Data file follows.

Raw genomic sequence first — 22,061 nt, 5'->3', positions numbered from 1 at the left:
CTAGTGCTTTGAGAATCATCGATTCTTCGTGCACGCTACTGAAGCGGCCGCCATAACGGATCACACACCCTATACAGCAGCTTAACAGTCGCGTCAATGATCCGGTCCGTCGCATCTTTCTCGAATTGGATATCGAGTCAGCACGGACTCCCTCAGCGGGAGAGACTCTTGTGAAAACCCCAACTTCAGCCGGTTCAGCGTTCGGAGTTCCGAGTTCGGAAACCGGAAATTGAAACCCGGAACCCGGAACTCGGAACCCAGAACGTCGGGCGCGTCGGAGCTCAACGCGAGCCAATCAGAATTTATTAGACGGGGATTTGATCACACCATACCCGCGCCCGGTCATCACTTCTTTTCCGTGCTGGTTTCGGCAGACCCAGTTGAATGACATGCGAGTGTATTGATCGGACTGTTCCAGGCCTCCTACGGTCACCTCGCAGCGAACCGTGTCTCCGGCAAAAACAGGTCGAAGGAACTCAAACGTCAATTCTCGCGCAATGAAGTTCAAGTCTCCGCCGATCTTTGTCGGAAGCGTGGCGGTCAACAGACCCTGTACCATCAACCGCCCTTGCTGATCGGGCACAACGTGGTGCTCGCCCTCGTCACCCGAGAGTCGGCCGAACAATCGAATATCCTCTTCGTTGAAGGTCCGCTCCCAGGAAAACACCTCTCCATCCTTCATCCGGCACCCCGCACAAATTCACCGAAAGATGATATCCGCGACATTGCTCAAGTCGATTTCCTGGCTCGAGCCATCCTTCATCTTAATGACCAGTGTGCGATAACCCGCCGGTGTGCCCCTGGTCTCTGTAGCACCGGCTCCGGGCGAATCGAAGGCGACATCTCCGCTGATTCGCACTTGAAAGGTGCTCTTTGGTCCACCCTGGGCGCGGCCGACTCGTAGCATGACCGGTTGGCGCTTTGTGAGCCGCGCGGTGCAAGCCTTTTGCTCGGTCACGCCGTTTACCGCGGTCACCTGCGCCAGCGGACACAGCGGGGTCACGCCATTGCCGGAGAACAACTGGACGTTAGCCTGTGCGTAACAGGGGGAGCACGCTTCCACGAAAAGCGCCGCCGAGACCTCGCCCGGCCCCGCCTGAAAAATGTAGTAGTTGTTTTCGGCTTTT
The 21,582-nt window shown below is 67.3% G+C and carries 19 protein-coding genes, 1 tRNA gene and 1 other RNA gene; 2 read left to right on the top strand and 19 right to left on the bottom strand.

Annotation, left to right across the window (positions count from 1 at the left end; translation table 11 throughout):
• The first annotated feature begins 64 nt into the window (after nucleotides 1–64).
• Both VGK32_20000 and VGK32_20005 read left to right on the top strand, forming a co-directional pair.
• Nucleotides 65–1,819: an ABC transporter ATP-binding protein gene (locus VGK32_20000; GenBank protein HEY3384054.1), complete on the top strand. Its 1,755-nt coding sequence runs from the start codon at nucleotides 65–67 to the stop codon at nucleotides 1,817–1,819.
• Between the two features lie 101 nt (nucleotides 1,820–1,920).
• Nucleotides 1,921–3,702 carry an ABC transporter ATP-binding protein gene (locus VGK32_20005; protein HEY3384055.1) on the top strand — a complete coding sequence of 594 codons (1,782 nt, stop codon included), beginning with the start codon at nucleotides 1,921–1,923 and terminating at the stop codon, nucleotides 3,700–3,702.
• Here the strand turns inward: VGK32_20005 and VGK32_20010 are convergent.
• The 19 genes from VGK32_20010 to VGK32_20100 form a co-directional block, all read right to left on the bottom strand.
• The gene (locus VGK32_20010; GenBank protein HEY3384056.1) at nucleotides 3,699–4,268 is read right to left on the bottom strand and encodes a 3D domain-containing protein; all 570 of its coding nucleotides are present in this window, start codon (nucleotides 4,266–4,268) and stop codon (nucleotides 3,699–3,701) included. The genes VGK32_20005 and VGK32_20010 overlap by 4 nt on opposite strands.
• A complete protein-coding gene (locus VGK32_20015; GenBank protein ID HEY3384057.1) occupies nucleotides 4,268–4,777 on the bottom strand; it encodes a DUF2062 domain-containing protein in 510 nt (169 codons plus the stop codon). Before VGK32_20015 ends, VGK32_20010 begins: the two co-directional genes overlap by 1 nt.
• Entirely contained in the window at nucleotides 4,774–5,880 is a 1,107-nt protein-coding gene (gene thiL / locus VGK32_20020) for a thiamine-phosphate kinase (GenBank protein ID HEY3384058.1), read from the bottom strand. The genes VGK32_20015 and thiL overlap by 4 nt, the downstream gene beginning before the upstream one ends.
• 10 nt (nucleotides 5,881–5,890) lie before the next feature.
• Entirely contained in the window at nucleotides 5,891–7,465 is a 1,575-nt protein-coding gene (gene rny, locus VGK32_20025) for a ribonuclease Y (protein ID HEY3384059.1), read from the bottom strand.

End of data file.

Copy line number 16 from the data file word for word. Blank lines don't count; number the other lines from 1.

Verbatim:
• Entirely contained in the window at nucleotides 5,891–7,465 is a 1,575-nt protein-coding gene (gene rny, locus VGK32_20025) for a ribonuclease Y (protein ID HEY3384059.1), read from the bottom strand.